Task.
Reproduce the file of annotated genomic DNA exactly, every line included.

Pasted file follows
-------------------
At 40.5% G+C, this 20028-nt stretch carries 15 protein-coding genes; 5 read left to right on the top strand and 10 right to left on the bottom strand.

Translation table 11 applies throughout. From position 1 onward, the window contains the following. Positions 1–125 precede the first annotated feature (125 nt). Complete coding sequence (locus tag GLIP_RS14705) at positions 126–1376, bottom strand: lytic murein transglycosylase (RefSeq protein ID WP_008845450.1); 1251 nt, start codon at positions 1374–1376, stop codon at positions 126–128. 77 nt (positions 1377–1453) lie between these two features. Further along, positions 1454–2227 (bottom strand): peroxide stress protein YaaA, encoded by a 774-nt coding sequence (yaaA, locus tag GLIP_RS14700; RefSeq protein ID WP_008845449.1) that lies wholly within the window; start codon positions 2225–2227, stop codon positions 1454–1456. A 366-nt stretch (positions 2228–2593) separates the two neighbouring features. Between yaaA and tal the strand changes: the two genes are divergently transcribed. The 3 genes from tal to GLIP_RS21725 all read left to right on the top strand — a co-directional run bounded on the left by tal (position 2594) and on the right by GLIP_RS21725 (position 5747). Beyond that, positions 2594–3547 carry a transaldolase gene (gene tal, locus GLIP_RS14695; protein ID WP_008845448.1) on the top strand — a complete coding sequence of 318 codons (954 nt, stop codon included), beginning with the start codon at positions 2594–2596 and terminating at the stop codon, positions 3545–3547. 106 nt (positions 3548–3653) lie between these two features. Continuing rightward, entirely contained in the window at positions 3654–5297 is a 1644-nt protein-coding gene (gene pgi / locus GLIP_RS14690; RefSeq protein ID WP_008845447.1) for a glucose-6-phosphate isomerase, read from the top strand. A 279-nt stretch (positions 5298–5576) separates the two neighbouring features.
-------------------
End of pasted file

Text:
At 40.5% G+C, this 20028-nt stretch carries 15 protein-coding genes; 5 read left to right on the top strand and 10 right to left on the bottom strand.

Translation table 11 applies throughout. From position 1 onward, the window contains the following. Positions 1–125 precede the first annotated feature (125 nt). Complete coding sequence (locus tag GLIP_RS14705) at positions 126–1376, bottom strand: lytic murein transglycosylase (RefSeq protein ID WP_008845450.1); 1251 nt, start codon at positions 1374–1376, stop codon at positions 126–128. 77 nt (positions 1377–1453) lie between these two features. Further along, positions 1454–2227 (bottom strand): peroxide stress protein YaaA, encoded by a 774-nt coding sequence (yaaA, locus tag GLIP_RS14700; RefSeq protein ID WP_008845449.1) that lies wholly within the window; start codon positions 2225–2227, stop codon positions 1454–1456. A 366-nt stretch (positions 2228–2593) separates the two neighbouring features. Between yaaA and tal the strand changes: the two genes are divergently transcribed. The 3 genes from tal to GLIP_RS21725 all read left to right on the top strand — a co-directional run bounded on the left by tal (position 2594) and on the right by GLIP_RS21725 (position 5747). Beyond that, positions 2594–3547 carry a transaldolase gene (gene tal, locus GLIP_RS14695; protein ID WP_008845448.1) on the top strand — a complete coding sequence of 318 codons (954 nt, stop codon included), beginning with the start codon at positions 2594–2596 and terminating at the stop codon, positions 3545–3547. 106 nt (positions 3548–3653) lie between these two features. Continuing rightward, entirely contained in the window at positions 3654–5297 is a 1644-nt protein-coding gene (gene pgi / locus GLIP_RS14690; RefSeq protein ID WP_008845447.1) for a glucose-6-phosphate isomerase, read from the top strand. A 279-nt stretch (positions 5298–5576) separates the two neighbouring features.